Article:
We depend on our smartphones more than ever. They've made texting, especially among younger device owners, the preferred way to communicate.
Crooks know this, too. Including tax identity thieves.
The Internal Revenue Service says it's seen a recent rash of tax-related texting scams. These latest schemes, known as smishing because they use SMS (short message service) or MMS (multimedia messaging service), look like they are coming from the IRS.
Don't fall for these fake IRS texts, which the tax agency says have increased exponentially this year.
Exponential fake tax texts: So far in 2022, the IRS has identified and reported thousands of fraudulent domains to which the tax smishing is tied.
The texting crooks offer lures like help obtaining COVID relief, tax credits, or setting up an online taxpayer account. What the texters really want is your personal, tax, and financial information so they can steal your identity and money.
"In recent months, the IRS has reported multiple large-scale smishing campaigns that have delivered thousands – and even hundreds of thousands – of IRS-themed messages in hours or a few days, far exceeding previous levels of activity," said IRS Commissioner Chuck Rettig.
"This is phishing on an industrial scale so thousands of people can be at risk of receiving these scam messages," added the commissioner.
Usual fake links: As with most tax scams, the texting crooks ask taxpayers to click a link. Once at that phishing website, the crooks will try to collect victims' information.
Other times, clicking on the fake IRS link instead will send malicious code onto the targeted individuals' phones.
Remember, the IRS does not send emails or text messages asking for personal or financial information or account numbers. Any purported IRS representative that reaches out this way is fake, and the messages are giant, waving red scam flags.
Continuing COVID cons: These scams are just another way that the coronavirus pandemic has disrupted, or worse, our lives.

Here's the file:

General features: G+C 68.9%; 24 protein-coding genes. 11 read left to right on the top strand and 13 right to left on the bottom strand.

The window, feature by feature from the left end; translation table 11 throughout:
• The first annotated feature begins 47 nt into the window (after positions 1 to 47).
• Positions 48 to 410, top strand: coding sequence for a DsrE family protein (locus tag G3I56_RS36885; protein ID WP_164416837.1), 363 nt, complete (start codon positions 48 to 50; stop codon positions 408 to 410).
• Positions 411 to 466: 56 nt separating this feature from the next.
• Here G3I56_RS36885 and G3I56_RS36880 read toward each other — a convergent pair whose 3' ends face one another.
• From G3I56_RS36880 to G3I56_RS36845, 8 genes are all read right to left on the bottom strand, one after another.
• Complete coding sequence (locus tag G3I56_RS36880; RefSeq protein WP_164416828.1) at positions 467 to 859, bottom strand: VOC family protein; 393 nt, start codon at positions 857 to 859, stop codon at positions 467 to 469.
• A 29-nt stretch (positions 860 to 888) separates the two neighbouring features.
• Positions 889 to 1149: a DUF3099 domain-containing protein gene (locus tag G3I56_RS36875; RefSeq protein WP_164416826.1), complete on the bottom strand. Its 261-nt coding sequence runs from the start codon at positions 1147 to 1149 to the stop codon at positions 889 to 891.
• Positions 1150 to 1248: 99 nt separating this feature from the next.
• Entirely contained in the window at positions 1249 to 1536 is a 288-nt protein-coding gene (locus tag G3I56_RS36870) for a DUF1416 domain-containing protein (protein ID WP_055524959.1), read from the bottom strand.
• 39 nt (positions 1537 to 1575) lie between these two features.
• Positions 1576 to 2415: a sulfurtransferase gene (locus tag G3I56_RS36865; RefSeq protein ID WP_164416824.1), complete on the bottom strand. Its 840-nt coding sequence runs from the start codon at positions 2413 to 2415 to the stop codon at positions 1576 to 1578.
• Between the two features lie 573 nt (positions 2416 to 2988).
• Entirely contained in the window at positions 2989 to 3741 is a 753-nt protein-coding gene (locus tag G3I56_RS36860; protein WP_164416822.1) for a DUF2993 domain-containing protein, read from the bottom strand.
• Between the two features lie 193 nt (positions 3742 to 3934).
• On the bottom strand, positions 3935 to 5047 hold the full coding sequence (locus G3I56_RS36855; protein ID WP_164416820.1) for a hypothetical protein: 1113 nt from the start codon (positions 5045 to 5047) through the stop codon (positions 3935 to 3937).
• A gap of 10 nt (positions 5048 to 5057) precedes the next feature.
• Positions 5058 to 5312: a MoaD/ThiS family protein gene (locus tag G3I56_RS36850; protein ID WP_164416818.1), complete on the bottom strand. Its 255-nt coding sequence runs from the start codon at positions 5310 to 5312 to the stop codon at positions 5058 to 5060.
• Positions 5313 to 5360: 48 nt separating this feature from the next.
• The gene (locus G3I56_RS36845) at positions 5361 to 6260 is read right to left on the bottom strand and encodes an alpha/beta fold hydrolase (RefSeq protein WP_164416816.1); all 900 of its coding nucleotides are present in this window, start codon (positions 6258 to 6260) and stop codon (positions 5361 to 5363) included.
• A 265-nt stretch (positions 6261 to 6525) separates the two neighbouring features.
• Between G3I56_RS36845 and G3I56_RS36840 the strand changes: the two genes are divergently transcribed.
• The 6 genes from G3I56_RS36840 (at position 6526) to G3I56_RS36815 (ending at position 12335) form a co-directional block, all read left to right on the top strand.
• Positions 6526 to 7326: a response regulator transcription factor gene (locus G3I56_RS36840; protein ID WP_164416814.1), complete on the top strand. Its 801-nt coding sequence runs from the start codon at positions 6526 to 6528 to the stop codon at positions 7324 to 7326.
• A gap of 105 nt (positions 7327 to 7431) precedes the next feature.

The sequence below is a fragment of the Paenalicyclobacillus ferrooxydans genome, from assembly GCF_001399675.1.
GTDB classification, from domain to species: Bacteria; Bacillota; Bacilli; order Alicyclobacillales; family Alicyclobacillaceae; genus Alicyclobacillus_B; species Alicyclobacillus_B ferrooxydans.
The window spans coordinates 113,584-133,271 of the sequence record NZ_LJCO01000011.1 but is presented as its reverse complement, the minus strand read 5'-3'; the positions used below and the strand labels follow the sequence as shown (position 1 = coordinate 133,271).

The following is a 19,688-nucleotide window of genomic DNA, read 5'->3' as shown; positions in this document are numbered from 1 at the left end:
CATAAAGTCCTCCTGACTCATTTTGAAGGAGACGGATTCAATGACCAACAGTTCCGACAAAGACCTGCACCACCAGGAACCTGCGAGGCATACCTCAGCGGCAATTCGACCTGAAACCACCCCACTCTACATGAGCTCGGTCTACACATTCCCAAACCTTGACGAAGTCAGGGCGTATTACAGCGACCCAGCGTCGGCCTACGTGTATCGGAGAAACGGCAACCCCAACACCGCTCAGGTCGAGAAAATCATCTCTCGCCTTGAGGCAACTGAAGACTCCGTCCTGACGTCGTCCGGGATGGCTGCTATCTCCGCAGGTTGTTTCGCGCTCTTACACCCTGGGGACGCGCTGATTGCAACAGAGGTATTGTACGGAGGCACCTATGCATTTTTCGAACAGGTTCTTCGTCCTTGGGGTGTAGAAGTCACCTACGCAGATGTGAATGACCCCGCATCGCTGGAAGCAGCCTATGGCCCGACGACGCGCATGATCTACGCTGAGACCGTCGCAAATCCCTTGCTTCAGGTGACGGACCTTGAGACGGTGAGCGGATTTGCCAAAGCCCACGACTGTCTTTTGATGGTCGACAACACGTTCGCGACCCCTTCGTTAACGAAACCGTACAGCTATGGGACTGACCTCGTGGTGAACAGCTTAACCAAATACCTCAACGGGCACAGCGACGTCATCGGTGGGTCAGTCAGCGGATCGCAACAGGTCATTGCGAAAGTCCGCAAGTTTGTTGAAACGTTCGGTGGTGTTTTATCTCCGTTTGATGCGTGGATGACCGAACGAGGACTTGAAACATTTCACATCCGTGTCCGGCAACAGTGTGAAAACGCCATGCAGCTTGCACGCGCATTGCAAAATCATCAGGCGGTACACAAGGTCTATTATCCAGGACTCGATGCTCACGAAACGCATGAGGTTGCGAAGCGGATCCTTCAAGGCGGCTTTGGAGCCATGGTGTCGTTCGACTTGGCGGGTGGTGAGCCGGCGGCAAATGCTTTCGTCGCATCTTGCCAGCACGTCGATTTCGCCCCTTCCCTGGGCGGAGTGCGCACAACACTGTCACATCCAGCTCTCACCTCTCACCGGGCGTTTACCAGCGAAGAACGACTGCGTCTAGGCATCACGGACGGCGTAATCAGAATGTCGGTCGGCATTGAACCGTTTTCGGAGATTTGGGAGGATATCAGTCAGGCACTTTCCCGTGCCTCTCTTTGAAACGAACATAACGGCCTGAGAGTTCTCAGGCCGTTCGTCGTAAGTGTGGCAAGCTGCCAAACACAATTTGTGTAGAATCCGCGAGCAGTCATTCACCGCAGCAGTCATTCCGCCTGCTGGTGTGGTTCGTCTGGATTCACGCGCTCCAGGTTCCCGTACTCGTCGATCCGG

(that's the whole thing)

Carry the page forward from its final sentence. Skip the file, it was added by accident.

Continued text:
This latest round of fake tax texts is the continuation of COVID-related schemes that cropped up in the fall of 2020. They're still here, even as the pandemic has eased a bit and tax-related relief has slowed.
But crooks keep going. And their criminal tactics evolve. They often use algorithms to automatically generate hundreds or even thousands of fraudulent domains that are used in their smishing and phishing attempts.
The IRS cites a recent campaign that used three dozen stolen or bogus email addresses to create more than 1,000 fraudulent domains.
Reporting IRS-related smishing: Reporting these scams is critical to ending them and catching the crooks.
"Particularly in these cases, the best offense is a good defense," said Rettig. "Taxpayers and tax pros need to remain constantly vigilant with suspicious IRS-related emails and text messages. And if you get one, sending the IRS important details from the text can help us disrupt the scams and protect others."
If you get a fake tax text, report it the IRS. The tax agency then alerts the appropriate service providers of the criminal activity so they can take action to protect other customers who might receive a variant of the same scam.
When reporting a smishing tax scam, include both the body of the message and the sender's information in one email or text. The IRS suggests the following reporting process to capture important details that can be used to stop and/or capture smishing crooks:
- Create a new email to [email protected].
- Copy the caller ID number (or email address).
- Paste the number (or email address) into the email.
- Press and hold the SMS/text message and select Copy. Copying is preferred, but, if necessary, the IRS says it will accept screenshots.
- Paste the copied message into the email.
- If possible, include the exact date, time, time zone and telephone number that received the message.
- Send the email to [email protected].
Scam SMS/text messages can also be copied and forwarded to wireless providers via text to 7726 (SPAM). This helps service providers spot and block similar messages in the future.
Telling other agencies, too: Also report the message to the Treasury Inspector General for Tax Administration (TIGTA) using its IRS Impersonation Scam Reporting form, as well as to the Federal Trade Commission (FTC) through their Complaint Assistant.
All incidents, successful and attempted, should also be reported to the Internet Crime Complaint Center.
And if the texting scammer was so convincing you fell for it and provided the crook personal tax information, or otherwise find yourself falling victim to a tax-related scam, got to the IRS' online Identity Theft Central for additional resources.
You also might find these items of interest:
- 5 signs that an 'IRS' caller is a crook
- Look out for smishing tax identity thieves
- Don't fall for any of 2022's Dirty Dozen tax scams